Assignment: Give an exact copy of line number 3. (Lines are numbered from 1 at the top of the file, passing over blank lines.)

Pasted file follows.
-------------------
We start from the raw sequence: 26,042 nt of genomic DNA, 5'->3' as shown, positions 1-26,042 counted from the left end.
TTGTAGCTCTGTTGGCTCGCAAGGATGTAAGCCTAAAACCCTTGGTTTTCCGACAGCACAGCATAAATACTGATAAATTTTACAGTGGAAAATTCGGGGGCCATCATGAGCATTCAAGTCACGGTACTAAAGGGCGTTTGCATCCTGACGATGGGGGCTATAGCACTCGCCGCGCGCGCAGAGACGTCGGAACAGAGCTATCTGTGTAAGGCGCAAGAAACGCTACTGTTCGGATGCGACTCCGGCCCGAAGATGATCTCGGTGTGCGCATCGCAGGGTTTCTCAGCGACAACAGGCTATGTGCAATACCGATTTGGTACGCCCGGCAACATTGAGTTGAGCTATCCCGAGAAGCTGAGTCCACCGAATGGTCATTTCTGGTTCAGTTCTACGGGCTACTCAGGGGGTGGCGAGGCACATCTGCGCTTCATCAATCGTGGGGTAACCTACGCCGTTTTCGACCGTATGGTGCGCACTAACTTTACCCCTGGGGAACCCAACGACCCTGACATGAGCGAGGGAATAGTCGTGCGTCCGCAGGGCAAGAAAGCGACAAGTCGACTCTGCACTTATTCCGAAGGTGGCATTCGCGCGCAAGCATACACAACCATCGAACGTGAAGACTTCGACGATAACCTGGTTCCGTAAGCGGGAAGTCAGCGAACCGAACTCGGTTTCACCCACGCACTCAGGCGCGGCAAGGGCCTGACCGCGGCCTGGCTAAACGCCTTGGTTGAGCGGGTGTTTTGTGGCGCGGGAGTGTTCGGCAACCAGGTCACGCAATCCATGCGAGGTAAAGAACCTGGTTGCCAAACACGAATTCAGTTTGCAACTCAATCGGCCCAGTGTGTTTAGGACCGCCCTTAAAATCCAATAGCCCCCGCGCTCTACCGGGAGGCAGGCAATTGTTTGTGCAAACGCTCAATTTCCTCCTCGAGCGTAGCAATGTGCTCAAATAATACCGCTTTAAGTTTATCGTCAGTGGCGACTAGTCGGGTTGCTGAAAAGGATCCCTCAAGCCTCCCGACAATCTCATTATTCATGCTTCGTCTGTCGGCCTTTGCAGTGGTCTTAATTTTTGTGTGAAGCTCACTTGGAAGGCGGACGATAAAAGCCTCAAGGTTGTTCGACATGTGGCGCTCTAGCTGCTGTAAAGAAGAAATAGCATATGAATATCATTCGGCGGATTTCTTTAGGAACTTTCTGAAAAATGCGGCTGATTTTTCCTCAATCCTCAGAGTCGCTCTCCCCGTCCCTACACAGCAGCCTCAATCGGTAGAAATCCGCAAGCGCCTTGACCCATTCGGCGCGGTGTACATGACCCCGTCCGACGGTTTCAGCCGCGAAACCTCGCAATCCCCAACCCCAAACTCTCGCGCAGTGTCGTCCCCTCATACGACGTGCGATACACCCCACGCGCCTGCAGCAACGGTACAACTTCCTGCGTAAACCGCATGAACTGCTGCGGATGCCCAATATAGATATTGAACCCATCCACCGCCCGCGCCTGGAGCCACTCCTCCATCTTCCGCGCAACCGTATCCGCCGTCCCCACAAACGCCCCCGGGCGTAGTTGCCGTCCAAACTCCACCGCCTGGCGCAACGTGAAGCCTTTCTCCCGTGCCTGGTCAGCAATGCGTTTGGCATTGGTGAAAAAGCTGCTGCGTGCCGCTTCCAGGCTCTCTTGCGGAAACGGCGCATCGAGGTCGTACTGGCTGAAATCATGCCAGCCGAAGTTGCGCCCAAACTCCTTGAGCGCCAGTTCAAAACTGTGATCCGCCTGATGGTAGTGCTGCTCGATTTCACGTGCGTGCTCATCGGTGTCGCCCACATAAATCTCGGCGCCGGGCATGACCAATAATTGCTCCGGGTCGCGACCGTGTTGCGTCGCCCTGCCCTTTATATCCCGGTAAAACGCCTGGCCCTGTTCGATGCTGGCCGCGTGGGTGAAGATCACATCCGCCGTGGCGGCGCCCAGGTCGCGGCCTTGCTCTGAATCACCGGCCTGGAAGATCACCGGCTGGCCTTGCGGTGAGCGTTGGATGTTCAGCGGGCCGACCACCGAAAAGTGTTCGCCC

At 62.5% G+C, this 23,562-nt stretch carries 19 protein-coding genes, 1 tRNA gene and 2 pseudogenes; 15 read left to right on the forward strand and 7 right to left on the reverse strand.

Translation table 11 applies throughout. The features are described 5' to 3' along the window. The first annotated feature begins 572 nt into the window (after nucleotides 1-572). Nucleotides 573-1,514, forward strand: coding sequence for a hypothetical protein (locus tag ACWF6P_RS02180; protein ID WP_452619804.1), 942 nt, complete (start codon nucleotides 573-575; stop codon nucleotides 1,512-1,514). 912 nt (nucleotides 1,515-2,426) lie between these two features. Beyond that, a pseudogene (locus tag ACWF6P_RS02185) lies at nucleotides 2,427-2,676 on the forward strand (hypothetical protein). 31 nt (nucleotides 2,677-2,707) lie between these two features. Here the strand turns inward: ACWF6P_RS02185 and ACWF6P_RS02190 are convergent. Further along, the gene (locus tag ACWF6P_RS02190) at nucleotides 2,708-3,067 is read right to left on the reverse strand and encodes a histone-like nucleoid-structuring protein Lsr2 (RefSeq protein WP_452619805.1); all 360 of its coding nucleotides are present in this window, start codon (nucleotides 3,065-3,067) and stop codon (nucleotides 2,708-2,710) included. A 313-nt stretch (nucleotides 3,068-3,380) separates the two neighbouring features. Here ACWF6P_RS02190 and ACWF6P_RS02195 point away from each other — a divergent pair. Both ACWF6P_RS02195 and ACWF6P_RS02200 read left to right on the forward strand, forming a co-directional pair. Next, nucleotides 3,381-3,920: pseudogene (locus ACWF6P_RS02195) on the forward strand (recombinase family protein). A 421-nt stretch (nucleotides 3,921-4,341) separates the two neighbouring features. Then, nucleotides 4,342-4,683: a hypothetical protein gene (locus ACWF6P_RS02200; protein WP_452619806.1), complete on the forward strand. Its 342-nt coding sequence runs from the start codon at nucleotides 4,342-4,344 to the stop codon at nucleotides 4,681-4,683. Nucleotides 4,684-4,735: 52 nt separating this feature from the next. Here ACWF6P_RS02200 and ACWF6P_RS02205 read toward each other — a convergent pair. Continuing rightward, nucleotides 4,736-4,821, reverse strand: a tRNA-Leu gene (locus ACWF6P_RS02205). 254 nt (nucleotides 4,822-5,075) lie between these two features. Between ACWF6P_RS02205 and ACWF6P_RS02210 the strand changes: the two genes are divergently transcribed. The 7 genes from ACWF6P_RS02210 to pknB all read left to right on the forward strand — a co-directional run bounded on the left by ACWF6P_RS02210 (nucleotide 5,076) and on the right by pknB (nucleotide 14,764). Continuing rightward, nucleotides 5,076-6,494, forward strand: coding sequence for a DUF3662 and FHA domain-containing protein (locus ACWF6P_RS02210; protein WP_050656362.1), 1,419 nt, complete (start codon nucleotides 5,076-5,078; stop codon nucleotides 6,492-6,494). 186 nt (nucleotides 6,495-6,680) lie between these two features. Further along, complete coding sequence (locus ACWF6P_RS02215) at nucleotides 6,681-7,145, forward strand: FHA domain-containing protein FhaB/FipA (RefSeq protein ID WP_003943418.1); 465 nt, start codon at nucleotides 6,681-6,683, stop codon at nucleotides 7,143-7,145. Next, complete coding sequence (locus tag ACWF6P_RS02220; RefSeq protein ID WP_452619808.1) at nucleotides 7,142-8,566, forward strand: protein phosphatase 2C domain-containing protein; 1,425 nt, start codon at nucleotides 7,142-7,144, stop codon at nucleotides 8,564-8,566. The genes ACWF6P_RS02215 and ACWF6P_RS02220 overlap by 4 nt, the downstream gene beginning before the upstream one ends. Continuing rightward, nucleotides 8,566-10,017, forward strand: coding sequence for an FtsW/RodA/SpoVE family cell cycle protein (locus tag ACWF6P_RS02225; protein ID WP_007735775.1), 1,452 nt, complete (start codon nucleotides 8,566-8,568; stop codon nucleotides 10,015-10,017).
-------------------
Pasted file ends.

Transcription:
At 62.5% G+C, this 23,562-nt stretch carries 19 protein-coding genes, 1 tRNA gene and 2 pseudogenes; 15 read left to right on the forward strand and 7 right to left on the reverse strand.